We all have hundreds of thoughts daily, and some of them can be quite strange or far from the truth. People can have random thoughts about slapping someone in the face or even jumping out of a window. Just because you had a similar thought, it doesn’t indicate you mean it, or you are going to act on it. In other words, many of your thoughts, not to say most of them, are not true, accurate or helpful. And still, many of the most distressing thoughts feel as if they were.
ACT argues that because we have a brain, we will think numerous daily thoughts, and there is not much we can do about it. Instead of trying not to think the distressing thoughts, it encourages people to better relate to those thoughts by detaching from them. In ACT we learn to step back, separate ourselves from these thoughts, images, memories, or feelings, and see them as what they are: just brain activity.
The practice involves first becoming aware of the times when we are fused with our thoughts, and second learning techniques to step back and watch those thoughts as if we were an observer.
Because we are humans and we have the brain we have, we are going to feel pain and unpleasant emotions, there is no escape. This is the price of admission to a rich life.
The propensity of the brain, however, is to avoid unpleasantness, which leads us to all sorts of unhelpful behaviours (e.g., avoiding going to places, people or events). This resistance to painful emotions, and all the behaviours we do to avoid them, paradoxically increases the intensity and duration of these emotions, creating long-lasting suffering, and often mental disorders.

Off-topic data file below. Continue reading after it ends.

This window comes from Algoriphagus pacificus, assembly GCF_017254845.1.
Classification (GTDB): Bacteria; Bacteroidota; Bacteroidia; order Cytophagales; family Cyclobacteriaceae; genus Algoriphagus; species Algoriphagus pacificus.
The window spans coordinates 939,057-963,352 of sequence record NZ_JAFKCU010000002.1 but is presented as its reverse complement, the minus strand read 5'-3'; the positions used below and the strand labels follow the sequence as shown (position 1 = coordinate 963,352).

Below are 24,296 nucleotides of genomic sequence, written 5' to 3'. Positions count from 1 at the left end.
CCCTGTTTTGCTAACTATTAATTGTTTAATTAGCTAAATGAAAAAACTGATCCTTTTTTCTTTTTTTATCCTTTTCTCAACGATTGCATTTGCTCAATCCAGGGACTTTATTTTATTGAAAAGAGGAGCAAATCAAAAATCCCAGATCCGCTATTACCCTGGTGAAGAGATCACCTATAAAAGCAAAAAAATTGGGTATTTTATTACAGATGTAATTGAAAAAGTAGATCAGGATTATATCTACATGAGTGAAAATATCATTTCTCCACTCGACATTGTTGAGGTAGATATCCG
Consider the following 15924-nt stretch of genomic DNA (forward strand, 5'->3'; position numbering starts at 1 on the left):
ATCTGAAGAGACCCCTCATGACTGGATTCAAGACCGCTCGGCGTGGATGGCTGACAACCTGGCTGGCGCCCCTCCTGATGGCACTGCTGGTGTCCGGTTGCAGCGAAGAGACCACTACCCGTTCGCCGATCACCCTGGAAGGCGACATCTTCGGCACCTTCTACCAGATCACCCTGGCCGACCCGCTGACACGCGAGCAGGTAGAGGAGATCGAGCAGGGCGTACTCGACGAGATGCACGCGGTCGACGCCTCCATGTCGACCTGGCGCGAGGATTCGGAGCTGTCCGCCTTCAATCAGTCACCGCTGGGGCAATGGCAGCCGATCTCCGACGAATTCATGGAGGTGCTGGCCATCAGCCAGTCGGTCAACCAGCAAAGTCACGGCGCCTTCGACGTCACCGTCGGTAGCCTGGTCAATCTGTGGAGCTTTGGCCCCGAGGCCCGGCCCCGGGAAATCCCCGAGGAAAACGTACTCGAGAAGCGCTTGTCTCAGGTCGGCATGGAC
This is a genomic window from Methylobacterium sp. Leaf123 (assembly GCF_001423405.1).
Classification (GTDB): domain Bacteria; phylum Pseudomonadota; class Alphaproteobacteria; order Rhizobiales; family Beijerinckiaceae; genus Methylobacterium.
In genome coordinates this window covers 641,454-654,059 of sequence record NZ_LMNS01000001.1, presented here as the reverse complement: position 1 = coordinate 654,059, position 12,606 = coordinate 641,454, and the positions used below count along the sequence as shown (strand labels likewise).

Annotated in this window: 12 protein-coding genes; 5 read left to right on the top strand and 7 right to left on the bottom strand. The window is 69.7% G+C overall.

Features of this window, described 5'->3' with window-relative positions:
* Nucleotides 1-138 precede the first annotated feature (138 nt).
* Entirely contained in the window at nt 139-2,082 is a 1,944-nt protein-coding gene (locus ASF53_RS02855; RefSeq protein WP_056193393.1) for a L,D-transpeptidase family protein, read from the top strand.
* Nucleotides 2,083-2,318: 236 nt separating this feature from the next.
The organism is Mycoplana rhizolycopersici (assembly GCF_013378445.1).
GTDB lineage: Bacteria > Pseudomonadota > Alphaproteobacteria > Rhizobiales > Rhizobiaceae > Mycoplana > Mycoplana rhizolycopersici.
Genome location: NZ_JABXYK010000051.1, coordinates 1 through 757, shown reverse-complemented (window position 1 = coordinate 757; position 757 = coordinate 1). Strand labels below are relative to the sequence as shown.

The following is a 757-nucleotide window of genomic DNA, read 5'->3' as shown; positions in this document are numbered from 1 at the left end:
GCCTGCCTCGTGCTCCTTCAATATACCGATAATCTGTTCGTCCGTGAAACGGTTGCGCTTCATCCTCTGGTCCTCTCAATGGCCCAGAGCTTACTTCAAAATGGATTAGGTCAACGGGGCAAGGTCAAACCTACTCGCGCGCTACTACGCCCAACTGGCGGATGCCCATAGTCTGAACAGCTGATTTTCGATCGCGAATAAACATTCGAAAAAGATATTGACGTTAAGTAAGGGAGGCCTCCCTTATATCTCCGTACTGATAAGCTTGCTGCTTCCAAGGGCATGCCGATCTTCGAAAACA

An alternative approach is the one offered by ACT: by accepting the painful emotions and not running away from them, we allow these feelings to come and go naturally, without increasing their intensity or duration, while learning to endure and live with them. We can’t get rid of the emotion, but we can learn to live with it more skilfully, in ways that allow us to live a rich life, and still have unpleasant feelings.
The ACT hexaflex model includes self-as-context as another core process. ACT differentiate two distinct elements of the mind: the thinking self and the observing self. The thinking self is part of our brains that does all the thinking. Worries about the future, regrets about the past, etc. The observing self is the part of us that is aware of all this thinking.
Self-as-context can be a difficult concept to understand, but think about it, your thoughts, feelings, body sensations, and life roles, all this change constantly. The only part of you that never changes is the awareness element, the aspect of you that observes all these changes.
In order to create a meaningful life, we have to clarify what are our values, so we can start behaving accordingly to them. Values act as chosen life directions. They are our guide in life and help us follow a direction that aligns with the type of human being we want to be.
What honestly matters to you, what do you want your existence to be about, and what do you stand for?
Acceptance and Commitment Therapy is also about commitment, the commitment to behave according to one’s values. Finding clarity on what your values are is not enough for creating a meaningful life. This rich life will only be created once you start acting from those values.
Commitment is about doing what it takes, even if sometimes this is unpleasant, to live by our values. This can sometimes mean confronting someone or facing a difficult job interview or an exam.